I live in a small, rural town (population ≈1200) in north-central Massachusetts, so when our librarian asked me if I’d do a program at the library on blogging, I happily signed on to help fill in the calendar. With tomorrow fast approaching, I thought it would be useful to set down some notes in, naturally, a blog. And besides, what better way is there to spend a rainy Saturday afternoon than on the writing of a self-referential blog entry? Sure beats trying to keep up with Twitter or cleaning up the workshop!
It’s been a couple of months since I’ve written a post. I could plead some normal excuses: just back from a sabbatical and nearly 18 months mostly overseas and returning to an avalanche of house cleaning and office work; getting married two weeks after stepping off the 12th plane flight in seven weeks; or that old stand-by, writer’s block. But really, none of them apply.
In fact, I’ve been preoccupied with meeting a contractual end-of-May deadline to deliver a 29-chapter edited volume—Carnivorous Plants: Physiology, Ecology, and Evolution—to Oxford University Press. I’ve cross-checked tens of thousands of in-text citations against nearly 1700 references in the combined bibliography. Wanting to avoid future litigation and unfavorable court judgments, I’ve made sure that the Oxford comma is used uniformly throughout the book. I’ve made sure all 111 figures are either 600 dpi tiff files at 50% of a B-4 page or vectorized eps files that scale well to any page size; that final versions of chapters by authors from around the world are all laid out on U.S. letter-sized paper (which is absolutely not the same as A-4) with equivalent margins and tabs (note to self: 1.27-cm tabs translate in Word to 0.49″, not 0.5″, tabs, and yes, my eye can tell the difference); that the proofing language of every file is set to English, not Polish, Czech, Slovak, Hebrew, German, Spanish, Portuguese, or Australian; and innumerable other details clearly explained in the OUP style sheet and in detailed letters from me and my co-editor that most chapter authors cheerfully, unknowingly, or willfully ignored.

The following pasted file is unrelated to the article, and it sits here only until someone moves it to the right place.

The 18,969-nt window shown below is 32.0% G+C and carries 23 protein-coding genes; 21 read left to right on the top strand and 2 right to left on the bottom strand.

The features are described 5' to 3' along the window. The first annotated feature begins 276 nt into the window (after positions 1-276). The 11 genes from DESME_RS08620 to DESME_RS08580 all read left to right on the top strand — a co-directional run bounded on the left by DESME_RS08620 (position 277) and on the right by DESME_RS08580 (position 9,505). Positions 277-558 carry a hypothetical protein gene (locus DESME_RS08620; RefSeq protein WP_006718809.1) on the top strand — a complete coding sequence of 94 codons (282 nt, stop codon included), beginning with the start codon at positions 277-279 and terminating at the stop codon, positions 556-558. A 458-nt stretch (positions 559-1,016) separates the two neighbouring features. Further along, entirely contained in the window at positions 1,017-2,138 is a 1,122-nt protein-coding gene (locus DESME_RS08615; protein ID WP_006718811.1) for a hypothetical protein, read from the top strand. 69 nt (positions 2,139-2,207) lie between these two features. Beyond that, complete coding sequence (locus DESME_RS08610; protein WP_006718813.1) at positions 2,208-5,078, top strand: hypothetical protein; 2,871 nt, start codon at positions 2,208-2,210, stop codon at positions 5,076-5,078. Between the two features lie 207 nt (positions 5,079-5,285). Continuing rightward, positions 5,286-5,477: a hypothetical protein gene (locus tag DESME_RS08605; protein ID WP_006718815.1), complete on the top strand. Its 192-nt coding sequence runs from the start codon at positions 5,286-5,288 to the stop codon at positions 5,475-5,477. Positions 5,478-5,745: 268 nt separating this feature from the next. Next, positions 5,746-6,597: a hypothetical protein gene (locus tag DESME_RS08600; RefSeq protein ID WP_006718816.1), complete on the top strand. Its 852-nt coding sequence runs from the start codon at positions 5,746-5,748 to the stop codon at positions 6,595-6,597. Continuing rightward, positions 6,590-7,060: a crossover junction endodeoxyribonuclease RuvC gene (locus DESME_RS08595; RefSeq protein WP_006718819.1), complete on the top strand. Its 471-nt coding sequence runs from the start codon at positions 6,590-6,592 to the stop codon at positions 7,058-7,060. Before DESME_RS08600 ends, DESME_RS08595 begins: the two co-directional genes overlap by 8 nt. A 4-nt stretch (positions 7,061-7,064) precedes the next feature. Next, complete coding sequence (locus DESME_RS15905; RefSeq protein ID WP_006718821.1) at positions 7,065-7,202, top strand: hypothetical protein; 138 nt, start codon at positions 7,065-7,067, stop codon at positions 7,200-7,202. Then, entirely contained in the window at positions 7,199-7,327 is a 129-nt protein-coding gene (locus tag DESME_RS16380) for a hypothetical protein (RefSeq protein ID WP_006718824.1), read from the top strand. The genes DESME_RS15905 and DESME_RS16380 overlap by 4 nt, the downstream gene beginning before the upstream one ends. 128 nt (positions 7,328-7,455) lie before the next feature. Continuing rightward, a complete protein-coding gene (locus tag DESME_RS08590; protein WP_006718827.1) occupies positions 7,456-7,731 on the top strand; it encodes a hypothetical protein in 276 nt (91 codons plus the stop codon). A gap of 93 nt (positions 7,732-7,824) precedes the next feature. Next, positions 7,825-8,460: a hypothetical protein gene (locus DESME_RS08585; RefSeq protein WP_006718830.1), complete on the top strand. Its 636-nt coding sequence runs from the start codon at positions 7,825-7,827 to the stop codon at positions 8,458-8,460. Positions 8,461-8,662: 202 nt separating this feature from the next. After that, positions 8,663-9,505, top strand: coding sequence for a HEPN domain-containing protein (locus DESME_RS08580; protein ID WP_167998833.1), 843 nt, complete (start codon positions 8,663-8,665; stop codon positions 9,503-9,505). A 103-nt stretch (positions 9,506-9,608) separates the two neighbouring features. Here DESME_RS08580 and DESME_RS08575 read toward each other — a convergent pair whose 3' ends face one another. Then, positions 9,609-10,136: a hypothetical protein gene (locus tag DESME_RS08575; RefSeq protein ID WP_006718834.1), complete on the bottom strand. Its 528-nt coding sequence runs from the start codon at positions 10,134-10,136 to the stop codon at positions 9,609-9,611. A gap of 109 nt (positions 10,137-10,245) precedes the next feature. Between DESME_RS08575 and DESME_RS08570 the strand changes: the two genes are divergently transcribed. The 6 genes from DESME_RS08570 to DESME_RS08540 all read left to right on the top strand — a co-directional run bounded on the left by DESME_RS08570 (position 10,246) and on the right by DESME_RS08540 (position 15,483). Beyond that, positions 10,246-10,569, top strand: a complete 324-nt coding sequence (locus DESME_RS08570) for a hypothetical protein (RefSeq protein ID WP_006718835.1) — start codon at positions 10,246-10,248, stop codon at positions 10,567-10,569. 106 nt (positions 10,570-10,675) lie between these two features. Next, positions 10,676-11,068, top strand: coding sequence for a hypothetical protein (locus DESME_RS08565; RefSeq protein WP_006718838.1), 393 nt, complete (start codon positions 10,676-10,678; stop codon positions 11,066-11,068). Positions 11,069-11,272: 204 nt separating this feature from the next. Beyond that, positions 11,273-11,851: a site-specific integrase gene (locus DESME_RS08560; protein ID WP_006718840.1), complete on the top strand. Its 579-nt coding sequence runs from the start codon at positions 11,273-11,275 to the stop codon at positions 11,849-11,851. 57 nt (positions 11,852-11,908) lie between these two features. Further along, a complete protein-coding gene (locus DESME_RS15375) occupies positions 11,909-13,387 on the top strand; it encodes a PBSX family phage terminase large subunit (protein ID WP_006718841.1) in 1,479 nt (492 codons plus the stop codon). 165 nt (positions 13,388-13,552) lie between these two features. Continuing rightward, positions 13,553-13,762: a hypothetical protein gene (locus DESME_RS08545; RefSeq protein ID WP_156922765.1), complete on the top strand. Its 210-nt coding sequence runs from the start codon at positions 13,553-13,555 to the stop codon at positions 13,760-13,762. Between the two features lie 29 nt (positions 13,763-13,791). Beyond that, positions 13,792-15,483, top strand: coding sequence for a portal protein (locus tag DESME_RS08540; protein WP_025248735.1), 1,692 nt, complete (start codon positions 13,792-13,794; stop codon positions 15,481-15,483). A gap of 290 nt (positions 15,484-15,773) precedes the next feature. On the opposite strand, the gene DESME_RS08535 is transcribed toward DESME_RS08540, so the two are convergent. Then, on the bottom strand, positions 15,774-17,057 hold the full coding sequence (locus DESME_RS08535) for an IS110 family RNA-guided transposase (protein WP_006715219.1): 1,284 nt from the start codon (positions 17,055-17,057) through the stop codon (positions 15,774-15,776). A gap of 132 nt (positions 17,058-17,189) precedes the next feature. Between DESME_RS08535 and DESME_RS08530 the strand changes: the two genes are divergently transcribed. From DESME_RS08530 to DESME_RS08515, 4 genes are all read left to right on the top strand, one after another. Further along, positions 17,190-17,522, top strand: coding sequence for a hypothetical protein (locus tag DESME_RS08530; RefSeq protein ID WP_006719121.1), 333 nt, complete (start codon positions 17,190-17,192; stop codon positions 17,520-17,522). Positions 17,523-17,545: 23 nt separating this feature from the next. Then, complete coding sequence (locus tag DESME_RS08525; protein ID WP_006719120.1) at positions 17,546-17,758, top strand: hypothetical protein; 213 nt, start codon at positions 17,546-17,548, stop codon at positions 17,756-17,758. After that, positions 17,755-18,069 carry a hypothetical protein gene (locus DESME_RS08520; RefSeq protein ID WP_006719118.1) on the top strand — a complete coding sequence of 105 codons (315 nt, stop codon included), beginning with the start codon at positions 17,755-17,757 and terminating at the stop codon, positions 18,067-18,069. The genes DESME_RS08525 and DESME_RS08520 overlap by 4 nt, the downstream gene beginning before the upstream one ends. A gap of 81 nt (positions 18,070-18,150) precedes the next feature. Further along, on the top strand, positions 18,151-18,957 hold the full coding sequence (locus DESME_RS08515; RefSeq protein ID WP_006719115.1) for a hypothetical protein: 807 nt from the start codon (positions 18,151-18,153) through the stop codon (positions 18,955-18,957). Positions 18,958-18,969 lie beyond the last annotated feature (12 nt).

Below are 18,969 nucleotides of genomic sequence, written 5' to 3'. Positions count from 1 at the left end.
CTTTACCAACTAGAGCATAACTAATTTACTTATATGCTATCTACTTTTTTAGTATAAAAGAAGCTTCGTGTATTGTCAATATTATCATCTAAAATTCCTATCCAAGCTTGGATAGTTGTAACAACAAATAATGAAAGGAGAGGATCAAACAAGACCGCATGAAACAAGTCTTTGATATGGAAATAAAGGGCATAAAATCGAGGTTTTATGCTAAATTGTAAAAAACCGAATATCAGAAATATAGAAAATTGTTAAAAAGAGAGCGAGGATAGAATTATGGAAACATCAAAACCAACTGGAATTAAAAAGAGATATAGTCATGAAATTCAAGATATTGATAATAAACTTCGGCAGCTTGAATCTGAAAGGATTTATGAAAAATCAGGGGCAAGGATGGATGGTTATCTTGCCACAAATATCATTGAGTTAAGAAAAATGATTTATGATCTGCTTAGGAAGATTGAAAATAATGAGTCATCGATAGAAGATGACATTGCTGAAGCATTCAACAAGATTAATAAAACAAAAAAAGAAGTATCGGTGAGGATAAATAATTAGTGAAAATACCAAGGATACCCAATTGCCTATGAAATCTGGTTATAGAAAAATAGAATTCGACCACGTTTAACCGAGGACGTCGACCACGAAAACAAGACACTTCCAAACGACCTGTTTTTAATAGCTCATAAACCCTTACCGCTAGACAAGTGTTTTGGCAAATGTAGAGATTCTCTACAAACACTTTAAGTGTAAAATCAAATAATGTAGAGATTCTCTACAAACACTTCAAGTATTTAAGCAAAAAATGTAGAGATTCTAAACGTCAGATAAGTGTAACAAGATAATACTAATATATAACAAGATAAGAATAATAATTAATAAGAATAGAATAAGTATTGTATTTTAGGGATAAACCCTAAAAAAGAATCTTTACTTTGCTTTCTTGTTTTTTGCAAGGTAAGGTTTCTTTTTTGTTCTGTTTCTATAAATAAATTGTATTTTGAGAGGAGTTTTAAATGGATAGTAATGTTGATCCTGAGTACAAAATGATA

All that after indeed just returning from a sabbatical that took me, over the course of nearly 18 months, to every continent except Antarctica, to dozens of interesting labs and field stations around the world, to new collaborations with friends and colleagues and new friends, and, at the end of it all, to a wedding in Brookline. But those are all other stories for other times (explore this site for all but the last).
Editing a book (my second; the first, Stepping in the Same River Twice: Replication in Biological Research, co-edited with Ayelet Shavit, was published last week by Yale University Press) is very different from editing for a journal (which I’ve also done for nearly 20 years, as a handling editor for American Journal of Botany [1995-2004], Ecology [2002-2015], Ecology Letters [2005-2008], and PeerJ [since 2012]) or editing and running the journal itself (which I’ve done twice, first as the founding editor of Ecological Archives [1998-2001], and second, as the editor-in-chief of Ecological Monographs [2009-2015]).
So I thought I’d jot down seven lessons I’ve learned from editing a couple of scientific / technical books that might be useful to others who are (or are considering) editing such a book and to remind me, if I’m ever asked to edit another one, that saying no might be the best response.